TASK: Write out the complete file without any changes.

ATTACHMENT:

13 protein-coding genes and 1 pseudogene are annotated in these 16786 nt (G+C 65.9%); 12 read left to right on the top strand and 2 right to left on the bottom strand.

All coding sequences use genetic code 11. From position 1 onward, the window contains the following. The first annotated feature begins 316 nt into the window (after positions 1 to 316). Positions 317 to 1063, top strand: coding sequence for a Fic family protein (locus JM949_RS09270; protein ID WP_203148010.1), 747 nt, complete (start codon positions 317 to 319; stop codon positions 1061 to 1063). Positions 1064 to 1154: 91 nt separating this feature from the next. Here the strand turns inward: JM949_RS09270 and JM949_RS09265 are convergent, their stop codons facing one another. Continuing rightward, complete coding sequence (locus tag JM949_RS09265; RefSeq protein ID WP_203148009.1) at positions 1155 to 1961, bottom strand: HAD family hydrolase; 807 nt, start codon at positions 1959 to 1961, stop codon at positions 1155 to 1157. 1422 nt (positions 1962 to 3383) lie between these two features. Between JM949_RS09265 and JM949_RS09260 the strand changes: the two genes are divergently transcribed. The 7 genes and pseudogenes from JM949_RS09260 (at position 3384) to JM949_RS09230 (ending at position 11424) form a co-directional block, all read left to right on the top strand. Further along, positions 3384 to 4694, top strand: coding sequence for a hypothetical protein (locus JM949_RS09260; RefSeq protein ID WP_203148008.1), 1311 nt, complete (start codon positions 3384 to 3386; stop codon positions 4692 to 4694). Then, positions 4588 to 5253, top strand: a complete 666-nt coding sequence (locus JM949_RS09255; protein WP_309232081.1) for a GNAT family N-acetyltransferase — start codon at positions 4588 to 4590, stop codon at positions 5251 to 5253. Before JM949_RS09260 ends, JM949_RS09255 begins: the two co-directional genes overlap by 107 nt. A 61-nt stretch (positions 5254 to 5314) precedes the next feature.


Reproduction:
13 protein-coding genes and 1 pseudogene are annotated in these 16786 nt (G+C 65.9%); 12 read left to right on the top strand and 2 right to left on the bottom strand.

All coding sequences use genetic code 11. From position 1 onward, the window contains the following. The first annotated feature begins 316 nt into the window (after positions 1 to 316). Positions 317 to 1063, top strand: coding sequence for a Fic family protein (locus JM949_RS09270; protein ID WP_203148010.1), 747 nt, complete (start codon positions 317 to 319; stop codon positions 1061 to 1063). Positions 1064 to 1154: 91 nt separating this feature from the next. Here the strand turns inward: JM949_RS09270 and JM949_RS09265 are convergent, their stop codons facing one another. Continuing rightward, complete coding sequence (locus tag JM949_RS09265; RefSeq protein ID WP_203148009.1) at positions 1155 to 1961, bottom strand: HAD family hydrolase; 807 nt, start codon at positions 1959 to 1961, stop codon at positions 1155 to 1157. 1422 nt (positions 1962 to 3383) lie between these two features. Between JM949_RS09265 and JM949_RS09260 the strand changes: the two genes are divergently transcribed. The 7 genes and pseudogenes from JM949_RS09260 (at position 3384) to JM949_RS09230 (ending at position 11424) form a co-directional block, all read left to right on the top strand. Further along, positions 3384 to 4694, top strand: coding sequence for a hypothetical protein (locus JM949_RS09260; RefSeq protein ID WP_203148008.1), 1311 nt, complete (start codon positions 3384 to 3386; stop codon positions 4692 to 4694). Then, positions 4588 to 5253, top strand: a complete 666-nt coding sequence (locus JM949_RS09255; protein WP_309232081.1) for a GNAT family N-acetyltransferase — start codon at positions 4588 to 4590, stop codon at positions 5251 to 5253. Before JM949_RS09260 ends, JM949_RS09255 begins: the two co-directional genes overlap by 107 nt. A 61-nt stretch (positions 5254 to 5314) precedes the next feature.